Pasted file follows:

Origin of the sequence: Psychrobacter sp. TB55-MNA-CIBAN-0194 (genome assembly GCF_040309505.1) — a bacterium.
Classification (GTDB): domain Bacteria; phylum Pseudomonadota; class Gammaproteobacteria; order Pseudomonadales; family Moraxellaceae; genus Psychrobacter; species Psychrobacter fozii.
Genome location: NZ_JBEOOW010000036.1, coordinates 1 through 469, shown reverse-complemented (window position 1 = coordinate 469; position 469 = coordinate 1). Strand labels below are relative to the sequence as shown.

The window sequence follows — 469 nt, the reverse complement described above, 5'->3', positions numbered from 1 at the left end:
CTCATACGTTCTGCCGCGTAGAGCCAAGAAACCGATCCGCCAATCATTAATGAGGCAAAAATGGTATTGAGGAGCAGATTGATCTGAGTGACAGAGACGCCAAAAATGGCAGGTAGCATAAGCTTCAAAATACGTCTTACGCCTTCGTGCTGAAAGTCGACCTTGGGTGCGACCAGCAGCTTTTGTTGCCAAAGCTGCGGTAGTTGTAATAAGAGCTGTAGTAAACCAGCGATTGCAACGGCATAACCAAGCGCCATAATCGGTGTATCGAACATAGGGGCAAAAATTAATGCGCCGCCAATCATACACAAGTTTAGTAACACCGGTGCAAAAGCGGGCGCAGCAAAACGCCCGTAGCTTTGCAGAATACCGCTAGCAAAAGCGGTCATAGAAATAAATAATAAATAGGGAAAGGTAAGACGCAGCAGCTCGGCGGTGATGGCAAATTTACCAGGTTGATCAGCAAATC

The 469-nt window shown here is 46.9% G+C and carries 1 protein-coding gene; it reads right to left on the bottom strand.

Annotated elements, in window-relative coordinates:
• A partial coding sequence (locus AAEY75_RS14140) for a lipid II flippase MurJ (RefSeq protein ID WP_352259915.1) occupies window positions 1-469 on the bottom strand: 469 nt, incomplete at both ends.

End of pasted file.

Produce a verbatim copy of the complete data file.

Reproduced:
Origin of the sequence: Psychrobacter sp. TB55-MNA-CIBAN-0194 (genome assembly GCF_040309505.1) — a bacterium.
Classification (GTDB): domain Bacteria; phylum Pseudomonadota; class Gammaproteobacteria; order Pseudomonadales; family Moraxellaceae; genus Psychrobacter; species Psychrobacter fozii.
Genome location: NZ_JBEOOW010000036.1, coordinates 1 through 469, shown reverse-complemented (window position 1 = coordinate 469; position 469 = coordinate 1). Strand labels below are relative to the sequence as shown.

The window sequence follows — 469 nt, the reverse complement described above, 5'->3', positions numbered from 1 at the left end:
CTCATACGTTCTGCCGCGTAGAGCCAAGAAACCGATCCGCCAATCATTAATGAGGCAAAAATGGTATTGAGGAGCAGATTGATCTGAGTGACAGAGACGCCAAAAATGGCAGGTAGCATAAGCTTCAAAATACGTCTTACGCCTTCGTGCTGAAAGTCGACCTTGGGTGCGACCAGCAGCTTTTGTTGCCAAAGCTGCGGTAGTTGTAATAAGAGCTGTAGTAAACCAGCGATTGCAACGGCATAACCAAGCGCCATAATCGGTGTATCGAACATAGGGGCAAAAATTAATGCGCCGCCAATCATACACAAGTTTAGTAACACCGGTGCAAAAGCGGGCGCAGCAAAACGCCCGTAGCTTTGCAGAATACCGCTAGCAAAAGCGGTCATAGAAATAAATAATAAATAGGGAAAGGTAAGACGCAGCAGCTCGGCGGTGATGGCAAATTTACCAGGTTGATCAGCAAATC

The 469-nt window shown here is 46.9% G+C and carries 1 protein-coding gene; it reads right to left on the bottom strand.

Annotated elements, in window-relative coordinates:
• A partial coding sequence (locus AAEY75_RS14140) for a lipid II flippase MurJ (RefSeq protein ID WP_352259915.1) occupies window positions 1-469 on the bottom strand: 469 nt, incomplete at both ends.